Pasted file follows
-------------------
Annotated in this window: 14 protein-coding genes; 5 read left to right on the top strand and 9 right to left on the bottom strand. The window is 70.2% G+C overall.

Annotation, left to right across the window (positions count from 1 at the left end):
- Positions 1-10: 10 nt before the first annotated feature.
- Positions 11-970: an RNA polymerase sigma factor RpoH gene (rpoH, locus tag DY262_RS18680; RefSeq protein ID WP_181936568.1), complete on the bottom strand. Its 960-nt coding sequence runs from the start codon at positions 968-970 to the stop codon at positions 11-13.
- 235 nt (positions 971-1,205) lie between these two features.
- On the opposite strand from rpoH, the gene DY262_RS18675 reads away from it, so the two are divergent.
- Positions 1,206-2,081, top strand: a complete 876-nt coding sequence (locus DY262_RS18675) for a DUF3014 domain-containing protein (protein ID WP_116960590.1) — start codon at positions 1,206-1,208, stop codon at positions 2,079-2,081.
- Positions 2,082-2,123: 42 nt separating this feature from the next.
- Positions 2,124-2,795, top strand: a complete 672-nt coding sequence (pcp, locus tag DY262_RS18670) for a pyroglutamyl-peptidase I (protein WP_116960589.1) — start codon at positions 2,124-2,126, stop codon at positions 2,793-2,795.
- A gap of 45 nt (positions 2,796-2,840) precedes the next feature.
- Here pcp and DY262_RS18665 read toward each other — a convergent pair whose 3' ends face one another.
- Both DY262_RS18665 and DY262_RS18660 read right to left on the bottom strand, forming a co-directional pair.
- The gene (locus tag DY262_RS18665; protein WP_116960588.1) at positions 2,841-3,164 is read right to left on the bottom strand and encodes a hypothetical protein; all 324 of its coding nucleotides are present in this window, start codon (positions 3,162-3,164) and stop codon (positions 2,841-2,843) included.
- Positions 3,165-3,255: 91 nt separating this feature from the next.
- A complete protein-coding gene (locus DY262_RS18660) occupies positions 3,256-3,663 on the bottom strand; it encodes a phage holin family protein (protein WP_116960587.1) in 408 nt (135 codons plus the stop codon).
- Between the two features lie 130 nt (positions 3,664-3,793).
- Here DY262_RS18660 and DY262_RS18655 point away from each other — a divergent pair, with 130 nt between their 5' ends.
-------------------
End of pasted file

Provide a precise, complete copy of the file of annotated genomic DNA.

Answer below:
Annotated in this window: 14 protein-coding genes; 5 read left to right on the top strand and 9 right to left on the bottom strand. The window is 70.2% G+C overall.

Annotation, left to right across the window (positions count from 1 at the left end):
- Positions 1-10: 10 nt before the first annotated feature.
- Positions 11-970: an RNA polymerase sigma factor RpoH gene (rpoH, locus tag DY262_RS18680; RefSeq protein ID WP_181936568.1), complete on the bottom strand. Its 960-nt coding sequence runs from the start codon at positions 968-970 to the stop codon at positions 11-13.
- 235 nt (positions 971-1,205) lie between these two features.
- On the opposite strand from rpoH, the gene DY262_RS18675 reads away from it, so the two are divergent.
- Positions 1,206-2,081, top strand: a complete 876-nt coding sequence (locus DY262_RS18675) for a DUF3014 domain-containing protein (protein ID WP_116960590.1) — start codon at positions 1,206-1,208, stop codon at positions 2,079-2,081.
- Positions 2,082-2,123: 42 nt separating this feature from the next.
- Positions 2,124-2,795, top strand: a complete 672-nt coding sequence (pcp, locus tag DY262_RS18670) for a pyroglutamyl-peptidase I (protein WP_116960589.1) — start codon at positions 2,124-2,126, stop codon at positions 2,793-2,795.
- A gap of 45 nt (positions 2,796-2,840) precedes the next feature.
- Here pcp and DY262_RS18665 read toward each other — a convergent pair whose 3' ends face one another.
- Both DY262_RS18665 and DY262_RS18660 read right to left on the bottom strand, forming a co-directional pair.
- The gene (locus tag DY262_RS18665; protein WP_116960588.1) at positions 2,841-3,164 is read right to left on the bottom strand and encodes a hypothetical protein; all 324 of its coding nucleotides are present in this window, start codon (positions 3,162-3,164) and stop codon (positions 2,841-2,843) included.
- Positions 3,165-3,255: 91 nt separating this feature from the next.
- A complete protein-coding gene (locus DY262_RS18660) occupies positions 3,256-3,663 on the bottom strand; it encodes a phage holin family protein (protein WP_116960587.1) in 408 nt (135 codons plus the stop codon).
- Between the two features lie 130 nt (positions 3,664-3,793).
- Here DY262_RS18660 and DY262_RS18655 point away from each other — a divergent pair, with 130 nt between their 5' ends.